The 2015 is a blend of 50% semillon and equal parts sauvignon blanc and gris, and fermented and aged in 500-liter barrels, with 20% being new. The two sauvignon grapes provide the acidity to balance the barrel’s vanilla and toasted-oak aromas and flavors, giving the wine balance and a pleasing white-fruit flavor finish. 90 points. A wide price range of $14 to $30. Good value at less than $23 (but considering a bottle of 2015 Le Pin starts at $4,760 the $30 is a deal, too.)
2015 Chateau Chantegrive Cuvee Caroline.This chateau was founded in 1966 when owners Henri and Francoise Leveque sold their stamp collection to buy five acres of vineyard land.
The Cuvee Caroline is equal parts sauvignon blanc and semillon and fermented and aged in 50% new oak under the direction of Hubert de Bouard, winemaker/owner of the renowned Chateau Angelus in St. Emilion, who has a definite preference for oak-infused wine.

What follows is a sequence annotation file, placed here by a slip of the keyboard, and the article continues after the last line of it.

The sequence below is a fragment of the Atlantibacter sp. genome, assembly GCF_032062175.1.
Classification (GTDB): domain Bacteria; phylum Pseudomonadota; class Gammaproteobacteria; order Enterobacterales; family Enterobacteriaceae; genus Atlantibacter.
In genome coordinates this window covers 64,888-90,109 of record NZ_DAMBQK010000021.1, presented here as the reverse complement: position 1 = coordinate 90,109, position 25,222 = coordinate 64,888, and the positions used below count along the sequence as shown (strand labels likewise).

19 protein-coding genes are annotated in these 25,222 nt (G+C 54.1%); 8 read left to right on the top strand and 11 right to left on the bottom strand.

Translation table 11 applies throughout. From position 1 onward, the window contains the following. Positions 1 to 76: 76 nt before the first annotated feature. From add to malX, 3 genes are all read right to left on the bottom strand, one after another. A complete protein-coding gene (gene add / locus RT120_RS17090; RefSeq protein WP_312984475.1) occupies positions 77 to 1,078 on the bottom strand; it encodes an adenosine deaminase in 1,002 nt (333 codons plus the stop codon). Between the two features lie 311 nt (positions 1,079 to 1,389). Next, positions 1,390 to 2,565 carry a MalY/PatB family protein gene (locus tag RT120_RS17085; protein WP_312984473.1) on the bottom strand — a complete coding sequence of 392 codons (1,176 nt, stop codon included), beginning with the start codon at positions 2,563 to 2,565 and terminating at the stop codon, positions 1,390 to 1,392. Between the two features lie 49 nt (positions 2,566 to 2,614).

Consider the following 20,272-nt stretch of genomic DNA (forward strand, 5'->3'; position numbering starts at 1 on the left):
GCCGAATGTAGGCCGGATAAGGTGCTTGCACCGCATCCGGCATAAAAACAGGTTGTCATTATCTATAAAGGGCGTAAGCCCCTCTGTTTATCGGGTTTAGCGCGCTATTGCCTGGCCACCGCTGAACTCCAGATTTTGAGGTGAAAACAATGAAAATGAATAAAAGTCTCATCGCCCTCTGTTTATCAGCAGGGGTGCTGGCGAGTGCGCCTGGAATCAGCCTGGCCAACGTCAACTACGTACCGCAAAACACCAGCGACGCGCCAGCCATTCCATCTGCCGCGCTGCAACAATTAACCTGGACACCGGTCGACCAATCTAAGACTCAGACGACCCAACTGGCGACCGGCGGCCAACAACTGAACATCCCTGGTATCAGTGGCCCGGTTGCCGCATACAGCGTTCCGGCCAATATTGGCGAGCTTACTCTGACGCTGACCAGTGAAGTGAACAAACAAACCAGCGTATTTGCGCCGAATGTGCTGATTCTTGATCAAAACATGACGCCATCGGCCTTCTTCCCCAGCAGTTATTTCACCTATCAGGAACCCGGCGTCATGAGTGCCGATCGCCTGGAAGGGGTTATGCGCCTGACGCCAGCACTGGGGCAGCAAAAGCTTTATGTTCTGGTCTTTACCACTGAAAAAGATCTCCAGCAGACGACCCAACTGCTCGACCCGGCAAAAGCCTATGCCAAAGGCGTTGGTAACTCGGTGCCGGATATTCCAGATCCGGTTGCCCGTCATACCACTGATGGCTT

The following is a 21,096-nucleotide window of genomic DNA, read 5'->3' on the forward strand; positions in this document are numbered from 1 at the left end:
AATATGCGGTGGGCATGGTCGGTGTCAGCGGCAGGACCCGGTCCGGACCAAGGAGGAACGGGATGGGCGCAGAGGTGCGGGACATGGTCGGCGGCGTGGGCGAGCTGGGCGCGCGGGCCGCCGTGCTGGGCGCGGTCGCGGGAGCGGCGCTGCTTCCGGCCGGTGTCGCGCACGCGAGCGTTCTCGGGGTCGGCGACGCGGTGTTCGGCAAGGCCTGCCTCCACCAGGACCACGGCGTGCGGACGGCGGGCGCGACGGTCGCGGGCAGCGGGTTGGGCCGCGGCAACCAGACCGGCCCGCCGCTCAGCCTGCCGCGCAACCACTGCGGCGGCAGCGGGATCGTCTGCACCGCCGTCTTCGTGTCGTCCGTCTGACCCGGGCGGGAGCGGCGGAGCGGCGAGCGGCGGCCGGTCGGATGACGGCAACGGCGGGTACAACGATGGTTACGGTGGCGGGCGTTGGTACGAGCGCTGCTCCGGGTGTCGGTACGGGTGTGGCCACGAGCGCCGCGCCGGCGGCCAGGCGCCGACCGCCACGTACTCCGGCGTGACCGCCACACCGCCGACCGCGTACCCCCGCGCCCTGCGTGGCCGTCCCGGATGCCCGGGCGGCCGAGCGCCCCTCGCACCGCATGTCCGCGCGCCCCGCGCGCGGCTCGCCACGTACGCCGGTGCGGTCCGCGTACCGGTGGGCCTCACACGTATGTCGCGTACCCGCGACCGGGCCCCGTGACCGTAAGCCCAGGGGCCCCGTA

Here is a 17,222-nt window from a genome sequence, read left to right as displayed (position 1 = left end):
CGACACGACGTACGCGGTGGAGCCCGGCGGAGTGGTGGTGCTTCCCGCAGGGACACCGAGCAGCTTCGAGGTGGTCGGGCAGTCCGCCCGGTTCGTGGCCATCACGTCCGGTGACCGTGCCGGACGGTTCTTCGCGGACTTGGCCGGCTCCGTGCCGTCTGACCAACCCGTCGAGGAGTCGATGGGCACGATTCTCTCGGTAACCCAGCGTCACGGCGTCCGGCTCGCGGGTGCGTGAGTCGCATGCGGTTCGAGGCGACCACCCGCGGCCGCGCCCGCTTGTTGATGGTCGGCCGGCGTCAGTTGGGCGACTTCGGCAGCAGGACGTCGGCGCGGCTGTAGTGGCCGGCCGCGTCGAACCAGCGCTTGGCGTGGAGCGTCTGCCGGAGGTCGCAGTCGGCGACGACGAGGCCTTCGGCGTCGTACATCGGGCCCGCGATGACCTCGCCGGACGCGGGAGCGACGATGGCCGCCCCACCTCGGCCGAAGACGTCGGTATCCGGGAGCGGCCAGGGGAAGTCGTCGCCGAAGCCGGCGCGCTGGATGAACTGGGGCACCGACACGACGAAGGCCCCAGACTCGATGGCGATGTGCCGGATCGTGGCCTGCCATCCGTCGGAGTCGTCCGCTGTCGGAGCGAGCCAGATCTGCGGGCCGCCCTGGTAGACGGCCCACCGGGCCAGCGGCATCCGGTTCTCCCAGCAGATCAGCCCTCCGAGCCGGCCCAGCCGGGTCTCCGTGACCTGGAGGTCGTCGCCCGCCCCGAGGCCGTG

You’ll find that preference actualized in the aroma and flavor, along with ripe apricot and pear fruit flavors with the soft acidity of the 2015 vintage. 88 points. $20 to $26.
Wines fermented or aged in a mix of stainless-steel, oak barrels or concrete tanks.
2015 Jean Faux, Bordeaux Blanc appellation. In 2002, former barrel cooper Pascal Collotte purchased the 108-acre property and replanted the vineyards, which are now farmed biodynamically. Five acres are devoted to white grapes.
The 2015 Bordeaux Blanc is 85% sauvignon blanc and 15% semillon vinified in stainless-steel tanks and aged for nine months in oak barrels (less than 15% are new). Its citrus and apricot scents are appealing and the very ripe fruit with pear and lemon flavors pleasing. The mild acidity makes the wine quaffable. 88 points. $20 to $28.